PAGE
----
On November 9, 1787, George Washington wrote a letter to his nephew, Bushrod Washington, laying out a series of arguments in support of adoption of the newly framed Constitution of the United States. Two hundred twenty-two years later, the letter was auctioned at Christie’s New York on December 4, 2009, setting a record price for a Washington autograph: $3,200,000. This is one of the highest prices currently ever paid for an American autograph.
This is an extraordinary example of autography collection. This particular letter with George Washington’s signature had made its way back to England, and the family had squirreled it away until now. Who knows what rare gems lay within our reach?
From baseball stars to politicians, obtaining a piece of either two seconds of fame or a piece of history, collecting autographs is certainly a great pastime, and many current collectors describe it as a passion.
Autography collecting can become very costly, depending on whose autographs you wish to collect. Many signatures can be had for the asking, but you have to go through the process of obtaining them, whether by mail or in person. There is always a risk when obtaining by mail because you don’t know for sure if the autograph is authentic, but all you are out is the cost of the envelopes and stamps.
In an auction, signatures frequently go for several hundred to several thousand dollars. Here are some examples of autographs that were sold at auction. Unless noted, they are autographed pictures.
Crew of Apollo 11- $900-1,200
Charles Darwin- $10,600
John F. Kennedy (while at Choate, a letter) - $2,500
Abraham Lincoln (congratulatory note to King Christian of Denmark) - $7,500
Winston Churchill - $2,800
Marilyn Monroe (signed both as Norma Jean Dougherty and Marilyn Monroe in a letter to her agent) - $19,000
Some Tips And Tricks
For clothing, Sharpie markers seem to work best.
Ball point pens seem to be the most long lasting on baseballs.
When writing a celebrity to ask for their autograph, do some research. Mention a favorite movie, and when mentioning the movie, mention a favorite scene. Tell that baseball player how you watched him make the game-winning catch one time. Make the letter personal.
Include a self addressed stamped envelope and a pen or Sharpie. This way, all they have to do is sign and return. Make it easy for them.
Try sending baseballs you want signed to yesterday`s stars that are now coaching. Send the balls during spring training in care of the team.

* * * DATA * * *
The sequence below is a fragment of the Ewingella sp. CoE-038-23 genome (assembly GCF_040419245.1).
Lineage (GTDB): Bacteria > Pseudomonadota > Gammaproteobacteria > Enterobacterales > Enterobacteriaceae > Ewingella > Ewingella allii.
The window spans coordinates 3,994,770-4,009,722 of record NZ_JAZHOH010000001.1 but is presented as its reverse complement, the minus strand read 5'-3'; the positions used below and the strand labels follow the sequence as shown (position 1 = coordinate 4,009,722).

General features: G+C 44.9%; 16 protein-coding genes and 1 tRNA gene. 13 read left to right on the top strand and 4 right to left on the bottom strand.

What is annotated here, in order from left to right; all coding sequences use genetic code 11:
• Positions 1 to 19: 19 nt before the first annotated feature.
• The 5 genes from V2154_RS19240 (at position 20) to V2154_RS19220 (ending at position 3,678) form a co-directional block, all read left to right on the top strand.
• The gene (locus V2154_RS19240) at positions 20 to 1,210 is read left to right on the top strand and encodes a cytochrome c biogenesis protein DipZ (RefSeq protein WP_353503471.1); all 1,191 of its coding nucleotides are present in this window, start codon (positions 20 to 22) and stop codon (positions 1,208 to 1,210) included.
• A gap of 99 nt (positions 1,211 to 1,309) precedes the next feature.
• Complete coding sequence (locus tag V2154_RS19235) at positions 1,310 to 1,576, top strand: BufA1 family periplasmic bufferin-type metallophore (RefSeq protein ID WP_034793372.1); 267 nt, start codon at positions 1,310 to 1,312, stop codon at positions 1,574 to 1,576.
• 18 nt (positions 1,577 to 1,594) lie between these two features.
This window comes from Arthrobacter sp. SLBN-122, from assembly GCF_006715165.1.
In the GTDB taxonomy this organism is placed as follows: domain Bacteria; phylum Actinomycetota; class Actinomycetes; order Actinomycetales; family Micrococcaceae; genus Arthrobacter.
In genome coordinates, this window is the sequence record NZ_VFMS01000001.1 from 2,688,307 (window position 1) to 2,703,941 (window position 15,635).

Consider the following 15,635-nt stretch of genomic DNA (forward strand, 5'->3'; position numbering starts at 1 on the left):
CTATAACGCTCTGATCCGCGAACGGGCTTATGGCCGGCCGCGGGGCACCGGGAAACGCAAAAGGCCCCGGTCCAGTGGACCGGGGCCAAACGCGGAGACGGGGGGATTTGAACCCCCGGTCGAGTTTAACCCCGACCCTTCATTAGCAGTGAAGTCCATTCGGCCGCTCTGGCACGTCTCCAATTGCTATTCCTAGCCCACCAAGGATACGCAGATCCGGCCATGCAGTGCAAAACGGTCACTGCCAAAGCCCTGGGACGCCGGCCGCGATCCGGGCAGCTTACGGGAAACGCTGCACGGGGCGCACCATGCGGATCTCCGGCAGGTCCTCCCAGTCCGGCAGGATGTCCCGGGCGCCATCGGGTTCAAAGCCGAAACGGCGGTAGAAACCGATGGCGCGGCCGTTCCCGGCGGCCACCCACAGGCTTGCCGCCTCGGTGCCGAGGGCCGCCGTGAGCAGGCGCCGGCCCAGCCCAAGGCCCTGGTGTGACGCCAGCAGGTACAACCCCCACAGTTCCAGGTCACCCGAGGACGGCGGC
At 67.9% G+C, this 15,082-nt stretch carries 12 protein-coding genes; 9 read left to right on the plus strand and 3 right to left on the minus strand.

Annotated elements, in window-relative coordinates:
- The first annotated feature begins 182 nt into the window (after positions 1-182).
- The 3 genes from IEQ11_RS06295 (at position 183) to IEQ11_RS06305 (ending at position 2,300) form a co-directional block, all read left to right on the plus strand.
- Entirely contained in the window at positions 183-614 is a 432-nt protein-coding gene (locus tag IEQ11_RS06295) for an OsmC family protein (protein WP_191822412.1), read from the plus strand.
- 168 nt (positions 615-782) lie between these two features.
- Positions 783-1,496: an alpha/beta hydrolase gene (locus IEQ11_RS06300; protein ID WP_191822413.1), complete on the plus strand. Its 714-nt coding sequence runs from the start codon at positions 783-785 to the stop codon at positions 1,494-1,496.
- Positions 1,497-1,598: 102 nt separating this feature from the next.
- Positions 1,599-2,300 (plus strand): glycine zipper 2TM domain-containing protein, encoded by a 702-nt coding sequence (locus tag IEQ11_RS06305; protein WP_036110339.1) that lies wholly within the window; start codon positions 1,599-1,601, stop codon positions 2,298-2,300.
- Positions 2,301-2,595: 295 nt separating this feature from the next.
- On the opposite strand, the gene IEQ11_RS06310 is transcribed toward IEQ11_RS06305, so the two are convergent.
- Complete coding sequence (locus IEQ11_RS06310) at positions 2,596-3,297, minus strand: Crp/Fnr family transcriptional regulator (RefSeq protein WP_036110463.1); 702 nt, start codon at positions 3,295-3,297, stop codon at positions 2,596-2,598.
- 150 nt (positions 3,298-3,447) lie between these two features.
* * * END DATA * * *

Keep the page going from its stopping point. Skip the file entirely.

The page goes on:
Sometimes, they will ask for a donation for a pet charity in exchange for the autograph, but if it’s an autograph you really want, then it will be worth it- plus it’s a win-win situation. You benefit and the charity benefits.
For getting that celebrity’s autograph in person, here are some thoughts.
Be as respectful to everyone as possible. Remember that, like we all are, celebrities are people too. They have bad days like everyone does. They may not feel like signing every scrap of paper pushed under their noses.
The security guard who is doing his job by keeping people back does not need to be spoken to rudely.
Just as with writing the celebrity, try to know a little something about them. There is nothing more embarrassing than watching the celebrity sign the book or paper or whatever and ask- “So, what is your favorite movie?” and draw a blank.
Just because you don’t live in Hollywood or New York does not mean you can’t meet someone in person. Check the newspaper to see who is coming to town for a political rally or fundraiser. You could also check IMDB’s website to see if there are any films shooting close to where you live. Sometimes, celebrities come into town just to meet their fans and sign autographs.
When getting an autograph in person, you should bring a Sharpie with you and something for them to sign. An index card works well- collectors seem to prefer the cards with no lines. If you want to be a bit more creative, bring a CD for a singer, or a chef’s hat or apron for a celebrity chef.
Show up early to the venue! By early, two to three hours early is the best, depending on who you are trying to meet. If you are there to see a concert, this puts you there before they start their sound checks. This is a prime time to ask for an autograph. If you happen to be at a movie premiere, showing up early allows you to choose a really good spot at the barrier.
This also allows you time to find the backstage entrance and get a feel for the lay of the land. The stage door is usually located in the back of the building (hence backstage) and is usually out in the open. In the worst case scenario the backstage entrance is located underground or in a loading dock, where a limo or tour bus can actually drive into. In this case, security guards will probably stop anyone from going down to wait for autographs.
Be patient! This is key to whether you are collecting by mail or in person- you have to be prepared to wait. Unless you know someone on the inside, there is no telling when a celebrity is going to show up to the event. Even then, some celebrities will say they cannot sign before the event, but will after and that will add at least another three hours onto your wait. It’s just part of the fun- you get to meet other collectors this way and trade stories. This is also an excellent time to get advice from other collectors- they may know something about a certain celebrity whose autograph you have always wanted to collect but have been unsuccessful in doing so.